• On 19th March, following the initial announcement that schools would be closed until 29th March on foot of public health advice, the Minister for Education and Skills, Joe McHugh TD, announced the cancellation of Junior Cycle practical performance tests that had been scheduled to take place from 23rd March to 3rd April.
  • In addition, the dates for submission of project work and coursework that was due to be completed on dates between 20th March and 24th April were pushed back to 15th May.
  • On 10th April, after it was announced that schools would remain closed until further notice, the Minister announced that the June Junior Cycle state examinations would be replaced with school-based exams and assessments to be held early in the new school year. The Minister said that discussions would take place with teacher unions and school management to allow these exams and assessments to be completed as school-based assessments.

What has been announced on 29th April?

  • The Minister has now announced details of the school-based assessment and reporting arrangements for students who are concluding Junior Cycle in May 2020. These details were finalised following advice received by the Minister from an advisory group of stakeholders for contingency planning for the 2020 state examinations which he set up. The group membership includes representatives of students, parents, teachers, school leadership and management bodies, the State Examinations Commission, the National Council for Curriculum and Assessment, the National Educational Psychological Service and the Department.
  • The Minister also announced that these assessments should be completed and marked by schools before 29 May 2020, and not early in the new school year as originally advised.

Why has the date for assessments now been moved forward to May 2020?

  • The advisory group of stakeholders reflected concerns regarding the potential stresses on students due to take school-based exams early in the new school year, arising from a perceived need by students to study for these exams over the full summer period. There was also a concern to minimise the disruptive impacts of the Covid-19 virus into another school year.
  • Having heard the advice of the advisory group the Minister agreed to bring forward the date for assessments to May 2020.

What are the details of the school-based assessments for May 2020?

The main details of the assessment arrangements are as follows:

  • The assessment of students’ learning achievements in each subject will take place at school level and will be based on the teacher’s professional knowledge of each student’s learning.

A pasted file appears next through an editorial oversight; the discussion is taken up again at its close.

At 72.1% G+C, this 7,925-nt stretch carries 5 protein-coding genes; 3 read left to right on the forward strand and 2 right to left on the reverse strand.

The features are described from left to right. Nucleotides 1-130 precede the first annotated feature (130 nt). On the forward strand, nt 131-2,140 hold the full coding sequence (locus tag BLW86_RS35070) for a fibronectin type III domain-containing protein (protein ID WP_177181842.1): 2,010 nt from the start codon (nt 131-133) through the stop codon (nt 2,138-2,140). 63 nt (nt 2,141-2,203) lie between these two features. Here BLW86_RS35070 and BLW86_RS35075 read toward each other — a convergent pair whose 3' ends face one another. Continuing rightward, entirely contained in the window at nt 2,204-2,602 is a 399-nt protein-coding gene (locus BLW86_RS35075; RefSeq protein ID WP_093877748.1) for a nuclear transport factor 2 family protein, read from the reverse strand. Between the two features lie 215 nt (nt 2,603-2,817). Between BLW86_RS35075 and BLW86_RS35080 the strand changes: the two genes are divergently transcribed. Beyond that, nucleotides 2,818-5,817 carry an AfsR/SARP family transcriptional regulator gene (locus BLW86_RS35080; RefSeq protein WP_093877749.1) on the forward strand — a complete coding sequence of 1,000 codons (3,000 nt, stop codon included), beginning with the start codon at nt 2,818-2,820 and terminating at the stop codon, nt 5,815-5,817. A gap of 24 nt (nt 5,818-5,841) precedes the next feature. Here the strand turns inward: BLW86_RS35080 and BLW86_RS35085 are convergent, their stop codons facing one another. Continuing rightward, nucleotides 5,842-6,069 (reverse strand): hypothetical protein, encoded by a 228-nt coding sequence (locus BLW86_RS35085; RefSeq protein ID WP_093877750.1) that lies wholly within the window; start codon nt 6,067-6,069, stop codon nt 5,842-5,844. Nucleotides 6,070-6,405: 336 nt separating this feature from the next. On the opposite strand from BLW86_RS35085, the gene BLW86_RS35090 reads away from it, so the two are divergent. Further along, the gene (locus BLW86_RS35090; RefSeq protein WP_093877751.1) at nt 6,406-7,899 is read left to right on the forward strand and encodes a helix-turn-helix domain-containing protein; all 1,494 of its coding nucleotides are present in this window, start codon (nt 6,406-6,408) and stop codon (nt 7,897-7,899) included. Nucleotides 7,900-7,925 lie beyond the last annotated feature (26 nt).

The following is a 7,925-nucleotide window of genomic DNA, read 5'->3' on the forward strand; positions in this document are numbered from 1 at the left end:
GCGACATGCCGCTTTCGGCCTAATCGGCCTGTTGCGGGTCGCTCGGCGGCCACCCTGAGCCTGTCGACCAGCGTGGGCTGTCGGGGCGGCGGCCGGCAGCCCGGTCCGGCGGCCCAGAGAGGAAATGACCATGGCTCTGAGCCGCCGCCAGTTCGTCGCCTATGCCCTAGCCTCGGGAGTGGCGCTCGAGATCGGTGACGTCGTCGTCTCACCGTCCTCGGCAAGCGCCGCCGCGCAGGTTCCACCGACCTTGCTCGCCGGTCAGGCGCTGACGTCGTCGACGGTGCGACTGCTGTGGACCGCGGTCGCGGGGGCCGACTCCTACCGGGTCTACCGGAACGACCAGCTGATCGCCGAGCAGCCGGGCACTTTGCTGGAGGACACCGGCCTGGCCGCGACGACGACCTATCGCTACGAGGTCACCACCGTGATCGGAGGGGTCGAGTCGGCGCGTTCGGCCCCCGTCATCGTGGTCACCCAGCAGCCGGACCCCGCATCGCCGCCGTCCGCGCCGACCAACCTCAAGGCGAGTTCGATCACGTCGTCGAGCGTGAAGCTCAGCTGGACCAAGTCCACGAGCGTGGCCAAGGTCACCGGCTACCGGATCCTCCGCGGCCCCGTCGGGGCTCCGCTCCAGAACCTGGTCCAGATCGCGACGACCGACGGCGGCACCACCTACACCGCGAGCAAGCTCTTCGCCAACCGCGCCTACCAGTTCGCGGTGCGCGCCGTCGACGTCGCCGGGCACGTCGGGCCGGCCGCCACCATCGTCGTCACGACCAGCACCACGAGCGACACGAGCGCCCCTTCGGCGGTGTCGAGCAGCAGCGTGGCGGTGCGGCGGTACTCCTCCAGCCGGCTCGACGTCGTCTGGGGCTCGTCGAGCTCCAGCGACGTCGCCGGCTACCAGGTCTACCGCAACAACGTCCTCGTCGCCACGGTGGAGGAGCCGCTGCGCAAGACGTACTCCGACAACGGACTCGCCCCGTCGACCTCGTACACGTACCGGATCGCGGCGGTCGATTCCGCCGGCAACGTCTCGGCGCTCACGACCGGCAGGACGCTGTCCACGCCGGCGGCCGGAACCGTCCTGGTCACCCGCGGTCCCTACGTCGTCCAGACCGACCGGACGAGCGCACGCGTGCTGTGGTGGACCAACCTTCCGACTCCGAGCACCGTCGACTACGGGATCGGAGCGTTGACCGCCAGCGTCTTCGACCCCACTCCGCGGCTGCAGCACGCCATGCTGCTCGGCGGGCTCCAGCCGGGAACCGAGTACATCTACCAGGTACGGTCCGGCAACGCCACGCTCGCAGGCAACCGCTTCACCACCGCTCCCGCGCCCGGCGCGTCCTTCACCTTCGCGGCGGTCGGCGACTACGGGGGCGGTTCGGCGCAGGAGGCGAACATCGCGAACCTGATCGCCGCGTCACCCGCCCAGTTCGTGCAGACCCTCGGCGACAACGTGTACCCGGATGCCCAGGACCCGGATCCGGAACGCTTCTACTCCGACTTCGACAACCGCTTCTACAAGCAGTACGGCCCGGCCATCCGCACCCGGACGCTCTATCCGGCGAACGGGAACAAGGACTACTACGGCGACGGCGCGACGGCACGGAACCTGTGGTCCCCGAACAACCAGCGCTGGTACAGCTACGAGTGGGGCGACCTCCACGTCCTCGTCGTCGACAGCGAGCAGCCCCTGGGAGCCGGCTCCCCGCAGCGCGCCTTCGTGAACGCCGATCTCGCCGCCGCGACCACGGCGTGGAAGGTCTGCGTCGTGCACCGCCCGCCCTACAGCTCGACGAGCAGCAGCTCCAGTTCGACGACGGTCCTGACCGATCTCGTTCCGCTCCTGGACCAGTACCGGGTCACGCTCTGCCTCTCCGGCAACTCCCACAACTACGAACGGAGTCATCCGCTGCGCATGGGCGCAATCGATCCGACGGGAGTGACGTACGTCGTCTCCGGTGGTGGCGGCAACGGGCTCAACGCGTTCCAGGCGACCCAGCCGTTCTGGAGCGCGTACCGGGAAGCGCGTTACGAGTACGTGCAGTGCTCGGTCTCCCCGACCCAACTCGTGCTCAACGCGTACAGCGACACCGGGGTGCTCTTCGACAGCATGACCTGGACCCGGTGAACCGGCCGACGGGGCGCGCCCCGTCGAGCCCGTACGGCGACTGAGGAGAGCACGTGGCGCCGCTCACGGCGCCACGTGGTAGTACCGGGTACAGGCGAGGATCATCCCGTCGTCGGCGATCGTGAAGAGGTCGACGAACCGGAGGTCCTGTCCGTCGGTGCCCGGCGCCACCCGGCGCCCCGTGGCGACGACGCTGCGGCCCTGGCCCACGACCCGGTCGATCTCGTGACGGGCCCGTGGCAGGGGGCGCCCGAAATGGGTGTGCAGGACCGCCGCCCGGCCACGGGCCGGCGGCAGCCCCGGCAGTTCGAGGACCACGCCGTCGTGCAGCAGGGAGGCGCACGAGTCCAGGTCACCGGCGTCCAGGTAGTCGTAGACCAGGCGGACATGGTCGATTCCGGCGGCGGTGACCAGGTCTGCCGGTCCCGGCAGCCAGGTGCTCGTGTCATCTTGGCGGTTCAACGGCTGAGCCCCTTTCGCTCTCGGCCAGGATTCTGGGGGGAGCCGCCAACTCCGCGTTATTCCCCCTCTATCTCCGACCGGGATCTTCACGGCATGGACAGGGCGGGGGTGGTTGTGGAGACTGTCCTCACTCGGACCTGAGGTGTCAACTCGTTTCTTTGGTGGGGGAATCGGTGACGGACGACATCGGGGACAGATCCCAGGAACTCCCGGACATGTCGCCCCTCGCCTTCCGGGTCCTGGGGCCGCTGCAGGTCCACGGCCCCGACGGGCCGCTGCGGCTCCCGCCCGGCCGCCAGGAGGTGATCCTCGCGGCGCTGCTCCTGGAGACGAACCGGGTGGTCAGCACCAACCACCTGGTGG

• Schools will have autonomy to choose the most appropriate form of school-based assessments to put in place.
  • Schools may opt to use a range of evidence to inform their assessment of students’ achievements. These could include:
    • Evidence available from assignments, tests, tasks journals, projects, practical and other work completed over the course of second year and third year
    • Classroom-Based Assessments completed by students in second year and third year
    • School-designed examinations, tasks, projects, assignments, essay style questions, presentations, or other tasks chosen by the teacher from the range of approaches agreed at school level.
  • Each school should adopt a whole-school approach to the assessment and reporting on student achievement following consultation with teachers. The board of the school should communicate with parents and students in relation to its proposed approach and the timeframe for completion of assessments.
  • For each subject, the evidence of learning to be used and any method of assessment chosen should be decided by the relevant subject teachers in the context of the whole-school approach adopted.
  • Any additional assessment or other form of end-of-year assignment to be completed by students should be limited in scope and cognisant of the disrupted learning that students have experienced in 2020 and recognise that some students may be unable to undertake such additional assessments because of issues arising from the Covid-19 pandemic.
  • School-based assessments should be devised and marked by the class teacher. The assessment format chosen should be accessible to all students in the class.
  • Greater weighting should be given to work that was completed by students before schools closed on 12 March 2020. Cognisance may be given to work completed after that date but teachers should have regard to the impact that school closure will have had on students’ ability to engage with further learning after 12 March 2020. For example, some students may be unable to undertake any additional assessment tasks because of issues from the Covid-19 crisis. In such circumstances, the assessment of the students’ learning, and the report of their achievement issued by the school, may be based solely on work completed prior to 12 March.
  • Where relevant the method or format of assessment used should be inclusive of students with special educational needs (SEN).

What Reporting and Certification will Junior Cycle students get in 2020?

  • In 2020, the Junior Cycle learning achievement of students will be recognised through a specific form of certification designed to meet the exceptional circumstances presented by the COVID-19 pandemic. Students’ certification will involve two elements: